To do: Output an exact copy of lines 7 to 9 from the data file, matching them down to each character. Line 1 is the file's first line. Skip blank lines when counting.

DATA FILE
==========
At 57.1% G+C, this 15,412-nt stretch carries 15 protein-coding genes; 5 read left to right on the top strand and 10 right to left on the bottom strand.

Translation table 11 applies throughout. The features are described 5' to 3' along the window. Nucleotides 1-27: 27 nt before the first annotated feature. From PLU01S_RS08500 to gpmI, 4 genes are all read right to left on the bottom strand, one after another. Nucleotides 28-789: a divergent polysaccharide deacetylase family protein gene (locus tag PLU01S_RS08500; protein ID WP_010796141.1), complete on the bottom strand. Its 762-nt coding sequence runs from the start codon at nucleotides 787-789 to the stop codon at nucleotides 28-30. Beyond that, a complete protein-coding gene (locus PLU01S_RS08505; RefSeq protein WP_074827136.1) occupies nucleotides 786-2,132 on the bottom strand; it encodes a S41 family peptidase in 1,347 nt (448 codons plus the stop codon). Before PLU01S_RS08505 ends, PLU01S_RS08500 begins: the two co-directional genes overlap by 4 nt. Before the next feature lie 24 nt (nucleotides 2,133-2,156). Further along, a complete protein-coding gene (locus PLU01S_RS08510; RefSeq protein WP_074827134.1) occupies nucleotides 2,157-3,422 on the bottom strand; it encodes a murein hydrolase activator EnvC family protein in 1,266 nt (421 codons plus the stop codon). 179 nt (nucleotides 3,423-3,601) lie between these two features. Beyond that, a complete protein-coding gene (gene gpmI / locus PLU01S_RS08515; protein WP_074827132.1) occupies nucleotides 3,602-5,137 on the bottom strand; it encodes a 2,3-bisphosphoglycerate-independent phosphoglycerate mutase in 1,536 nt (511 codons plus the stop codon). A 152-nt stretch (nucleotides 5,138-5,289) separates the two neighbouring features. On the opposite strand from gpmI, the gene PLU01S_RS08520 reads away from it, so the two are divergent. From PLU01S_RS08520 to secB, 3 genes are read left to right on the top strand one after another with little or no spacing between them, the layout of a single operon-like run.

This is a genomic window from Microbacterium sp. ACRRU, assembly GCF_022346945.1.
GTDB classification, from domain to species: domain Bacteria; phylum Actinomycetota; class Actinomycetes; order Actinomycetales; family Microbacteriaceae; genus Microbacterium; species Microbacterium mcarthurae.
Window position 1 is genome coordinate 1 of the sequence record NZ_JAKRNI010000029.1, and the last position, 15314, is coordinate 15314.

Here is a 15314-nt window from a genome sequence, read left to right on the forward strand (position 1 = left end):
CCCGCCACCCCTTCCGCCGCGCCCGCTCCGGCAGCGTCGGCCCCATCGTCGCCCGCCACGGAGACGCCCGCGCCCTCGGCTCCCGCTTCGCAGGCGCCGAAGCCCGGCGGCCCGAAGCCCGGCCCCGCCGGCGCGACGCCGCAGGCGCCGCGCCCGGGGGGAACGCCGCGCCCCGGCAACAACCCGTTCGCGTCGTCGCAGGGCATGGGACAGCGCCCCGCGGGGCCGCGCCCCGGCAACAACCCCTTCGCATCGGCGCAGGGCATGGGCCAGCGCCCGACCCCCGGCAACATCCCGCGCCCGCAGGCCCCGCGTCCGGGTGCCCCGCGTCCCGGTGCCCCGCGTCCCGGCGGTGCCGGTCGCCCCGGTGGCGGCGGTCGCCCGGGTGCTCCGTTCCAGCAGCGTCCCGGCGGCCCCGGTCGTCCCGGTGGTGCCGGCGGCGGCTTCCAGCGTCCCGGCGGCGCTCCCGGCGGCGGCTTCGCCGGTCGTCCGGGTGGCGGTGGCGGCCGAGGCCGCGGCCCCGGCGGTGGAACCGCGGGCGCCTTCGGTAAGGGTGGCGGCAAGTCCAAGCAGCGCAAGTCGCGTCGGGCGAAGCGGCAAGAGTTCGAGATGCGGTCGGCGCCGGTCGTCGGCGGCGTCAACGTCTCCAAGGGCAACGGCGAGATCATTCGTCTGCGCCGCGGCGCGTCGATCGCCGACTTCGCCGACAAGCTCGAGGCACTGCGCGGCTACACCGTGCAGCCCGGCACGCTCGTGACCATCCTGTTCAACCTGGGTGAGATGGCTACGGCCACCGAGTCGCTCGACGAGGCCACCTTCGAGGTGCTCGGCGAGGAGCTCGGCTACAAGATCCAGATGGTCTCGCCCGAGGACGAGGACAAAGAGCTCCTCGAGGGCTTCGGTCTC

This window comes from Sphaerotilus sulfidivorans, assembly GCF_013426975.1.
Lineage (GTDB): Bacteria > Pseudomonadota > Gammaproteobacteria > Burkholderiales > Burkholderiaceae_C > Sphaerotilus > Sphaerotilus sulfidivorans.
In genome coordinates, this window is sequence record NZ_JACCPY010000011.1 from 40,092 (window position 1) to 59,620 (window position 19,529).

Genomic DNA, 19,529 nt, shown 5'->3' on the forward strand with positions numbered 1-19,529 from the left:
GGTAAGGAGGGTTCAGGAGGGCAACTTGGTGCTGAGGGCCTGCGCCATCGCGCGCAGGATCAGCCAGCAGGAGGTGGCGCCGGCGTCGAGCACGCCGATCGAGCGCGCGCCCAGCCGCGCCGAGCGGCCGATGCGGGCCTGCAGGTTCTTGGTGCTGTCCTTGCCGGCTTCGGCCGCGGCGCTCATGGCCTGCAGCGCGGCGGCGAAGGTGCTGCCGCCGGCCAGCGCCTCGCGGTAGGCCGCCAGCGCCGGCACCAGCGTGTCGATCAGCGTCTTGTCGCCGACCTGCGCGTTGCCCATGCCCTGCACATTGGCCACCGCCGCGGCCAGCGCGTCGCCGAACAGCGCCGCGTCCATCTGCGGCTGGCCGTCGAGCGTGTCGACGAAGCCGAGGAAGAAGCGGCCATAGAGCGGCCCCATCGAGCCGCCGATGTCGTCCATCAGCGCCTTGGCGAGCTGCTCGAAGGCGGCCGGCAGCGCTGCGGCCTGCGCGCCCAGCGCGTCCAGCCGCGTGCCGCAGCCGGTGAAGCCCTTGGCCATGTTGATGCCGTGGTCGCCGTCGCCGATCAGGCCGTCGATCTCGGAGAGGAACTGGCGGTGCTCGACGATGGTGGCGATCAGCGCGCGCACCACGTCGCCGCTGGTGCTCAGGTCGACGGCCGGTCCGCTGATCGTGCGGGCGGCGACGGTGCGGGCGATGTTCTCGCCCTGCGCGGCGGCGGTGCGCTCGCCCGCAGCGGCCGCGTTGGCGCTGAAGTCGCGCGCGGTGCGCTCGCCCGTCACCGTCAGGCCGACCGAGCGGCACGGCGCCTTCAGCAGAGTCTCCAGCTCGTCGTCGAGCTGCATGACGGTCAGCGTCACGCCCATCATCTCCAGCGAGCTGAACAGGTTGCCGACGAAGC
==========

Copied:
CCCGCCACCCCTTCCGCCGCGCCCGCTCCGGCAGCGTCGGCCCCATCGTCGCCCGCCACGGAGACGCCCGCGCCCTCGGCTCCCGCTTCGCAGGCGCCGAAGCCCGGCGGCCCGAAGCCCGGCCCCGCCGGCGCGACGCCGCAGGCGCCGCGCCCGGGGGGAACGCCGCGCCCCGGCAACAACCCGTTCGCGTCGTCGCAGGGCATGGGACAGCGCCCCGCGGGGCCGCGCCCCGGCAACAACCCCTTCGCATCGGCGCAGGGCATGGGCCAGCGCCCGACCCCCGGCAACATCCCGCGCCCGCAGGCCCCGCGTCCGGGTGCCCCGCGTCCCGGTGCCCCGCGTCCCGGCGGTGCCGGTCGCCCCGGTGGCGGCGGTCGCCCGGGTGCTCCGTTCCAGCAGCGTCCCGGCGGCCCCGGTCGTCCCGGTGGTGCCGGCGGCGGCTTCCAGCGTCCCGGCGGCGCTCCCGGCGGCGGCTTCGCCGGTCGTCCGGGTGGCGGTGGCGGCCGAGGCCGCGGCCCCGGCGGTGGAACCGCGGGCGCCTTCGGTAAGGGTGGCGGCAAGTCCAAGCAGCGCAAGTCGCGTCGGGCGAAGCGGCAAGAGTTCGAGATGCGGTCGGCGCCGGTCGTCGGCGGCGTCAACGTCTCCAAGGGCAACGGCGAGATCATTCGTCTGCGCCGCGGCGCGTCGATCGCCGACTTCGCCGACAAGCTCGAGGCACTGCGCGGCTACACCGTGCAGCCCGGCACGCTCGTGACCATCCTGTTCAACCTGGGTGAGATGGCTACGGCCACCGAGTCGCTCGACGAGGCCACCTTCGAGGTGCTCGGCGAGGAGCTCGGCTACAAGATCCAGATGGTCTCGCCCGAGGACGAGGACAAAGAGCTCCTCGAGGGCTTCGGTCTC

This window comes from Sphaerotilus sulfidivorans, assembly GCF_013426975.1.
Lineage (GTDB): Bacteria > Pseudomonadota > Gammaproteobacteria > Burkholderiales > Burkholderiaceae_C > Sphaerotilus > Sphaerotilus sulfidivorans.